Schwartz has written four bestsellers: The Hormone Solution, The 30-Day Natural Hormone Plan, The Hormone Friendly Diet, and Dr Erika’s Hormone Solution for your Daughter. And she has treated more than 20,000 patients around the world. As she sees it, the power of big pharmaceutical companies is still influencing doctors. “As a result, medical knowledge is often dictated by the pharmaceutical companies, not by science. Around 2009, I was invited by the head of the department of obstetrics and gynaecology at Harvard University to lecture on hormones, because I had published an article in the Medical Clinic of North America. “When I asked the obstetricians and gynaecologists why is it that I, a clinician, have to do their research for them, they gave me a very disturbing answer: a whole generation of physicians has been trained to prescribe Premarin and Provera and don’t know any other way,” she says. “These indoctrinated physicians will have to die out before a new generation of physicians can start prescribing to women what they truly need.” Interestingly, Schwartz still believes ignorance and lack of understanding are more to blame than money and greed. “It’s not about the fact that you make more money with Premarin. But you can make a ton more money with estradiol and progesterone, and you can have healthier women, who won’t need antidepressants and sleeping pills.”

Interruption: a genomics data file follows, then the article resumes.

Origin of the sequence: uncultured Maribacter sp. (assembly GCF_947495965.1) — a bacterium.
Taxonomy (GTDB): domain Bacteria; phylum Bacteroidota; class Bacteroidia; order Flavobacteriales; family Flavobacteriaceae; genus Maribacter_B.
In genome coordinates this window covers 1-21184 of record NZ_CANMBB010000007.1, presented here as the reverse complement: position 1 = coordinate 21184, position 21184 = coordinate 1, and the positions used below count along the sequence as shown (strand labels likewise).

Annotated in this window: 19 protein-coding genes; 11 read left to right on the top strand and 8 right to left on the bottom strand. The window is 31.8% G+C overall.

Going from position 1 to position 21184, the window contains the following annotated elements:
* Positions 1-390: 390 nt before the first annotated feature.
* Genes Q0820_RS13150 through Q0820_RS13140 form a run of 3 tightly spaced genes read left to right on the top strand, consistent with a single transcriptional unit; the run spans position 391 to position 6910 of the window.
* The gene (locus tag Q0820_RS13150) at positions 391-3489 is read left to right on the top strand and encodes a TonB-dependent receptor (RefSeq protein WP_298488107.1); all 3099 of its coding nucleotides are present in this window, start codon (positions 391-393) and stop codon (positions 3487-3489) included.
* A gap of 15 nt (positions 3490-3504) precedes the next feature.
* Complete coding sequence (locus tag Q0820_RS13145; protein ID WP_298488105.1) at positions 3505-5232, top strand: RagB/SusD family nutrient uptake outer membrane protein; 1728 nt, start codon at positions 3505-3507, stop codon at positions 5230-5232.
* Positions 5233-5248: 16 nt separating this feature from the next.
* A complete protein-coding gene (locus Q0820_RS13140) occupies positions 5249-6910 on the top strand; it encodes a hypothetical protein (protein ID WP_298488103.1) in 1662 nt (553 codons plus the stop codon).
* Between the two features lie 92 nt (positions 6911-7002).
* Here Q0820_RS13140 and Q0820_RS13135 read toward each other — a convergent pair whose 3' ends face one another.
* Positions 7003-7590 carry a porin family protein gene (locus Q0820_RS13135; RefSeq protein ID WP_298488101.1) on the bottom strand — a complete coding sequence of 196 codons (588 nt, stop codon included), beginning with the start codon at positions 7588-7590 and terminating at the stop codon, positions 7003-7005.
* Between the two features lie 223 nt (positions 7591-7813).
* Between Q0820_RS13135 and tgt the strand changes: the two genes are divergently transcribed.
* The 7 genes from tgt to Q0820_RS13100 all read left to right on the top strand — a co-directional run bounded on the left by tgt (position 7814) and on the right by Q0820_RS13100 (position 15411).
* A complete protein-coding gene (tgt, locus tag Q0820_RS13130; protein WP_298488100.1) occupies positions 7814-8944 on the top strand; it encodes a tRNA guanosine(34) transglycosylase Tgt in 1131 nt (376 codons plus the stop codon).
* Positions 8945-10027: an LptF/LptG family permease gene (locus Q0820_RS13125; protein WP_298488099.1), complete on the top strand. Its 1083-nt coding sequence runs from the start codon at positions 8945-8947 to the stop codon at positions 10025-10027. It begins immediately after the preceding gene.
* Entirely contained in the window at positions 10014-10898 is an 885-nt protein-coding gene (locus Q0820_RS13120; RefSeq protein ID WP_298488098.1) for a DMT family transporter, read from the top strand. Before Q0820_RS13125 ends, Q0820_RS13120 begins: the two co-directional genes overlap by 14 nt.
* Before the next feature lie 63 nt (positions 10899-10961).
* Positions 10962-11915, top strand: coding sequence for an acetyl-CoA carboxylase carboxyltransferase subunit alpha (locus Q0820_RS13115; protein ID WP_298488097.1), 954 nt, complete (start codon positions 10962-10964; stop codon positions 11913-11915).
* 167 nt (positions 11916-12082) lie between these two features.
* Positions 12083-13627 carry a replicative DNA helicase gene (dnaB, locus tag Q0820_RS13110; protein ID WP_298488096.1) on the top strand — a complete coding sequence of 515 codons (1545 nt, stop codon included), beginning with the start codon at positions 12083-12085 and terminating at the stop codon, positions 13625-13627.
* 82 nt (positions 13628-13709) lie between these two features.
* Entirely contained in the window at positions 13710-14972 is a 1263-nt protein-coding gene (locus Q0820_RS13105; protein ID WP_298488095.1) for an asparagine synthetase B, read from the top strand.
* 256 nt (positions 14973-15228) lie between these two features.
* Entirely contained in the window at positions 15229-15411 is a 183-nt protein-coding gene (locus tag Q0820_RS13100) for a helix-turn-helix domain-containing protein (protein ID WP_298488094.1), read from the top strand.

Schwartz believes the problem is simply that not enough conventional doctors have taken the time to educate themselves on the uses and benefits of bioidentical hormones. For this reason, she has founded the non-profit Bioidentical Hormone Initiative, to educate physicians and to dispel the idea that there is a class effect with bioidenticals. “The moment that you gain the support of the conventional medical world, you can make real differences,” Schwartz says. And that means real differences for men and women of all ages, says Schwartz, because “everybody needs hormones — they are the juice of life. And they prevent the need for antidepressants, which nobody needs,” she says. “They’re dangerous drugs. They’re addictive, and trillions of dollars are spent on them. I can’t tell you how many women and men I take off them.” There are also trillions of dollars being spent on research on drugs that are known not to work. Yet the information on bioidentical hormones, how they help people to prevent disease, stay well, and continue as active participants in life, is not accessible, she says. Life Extension Foundation with Health News. s For more information on Dr Erika Schwartz, visit her website at s A full version of this article appears in the Life Extension Foundation magazine (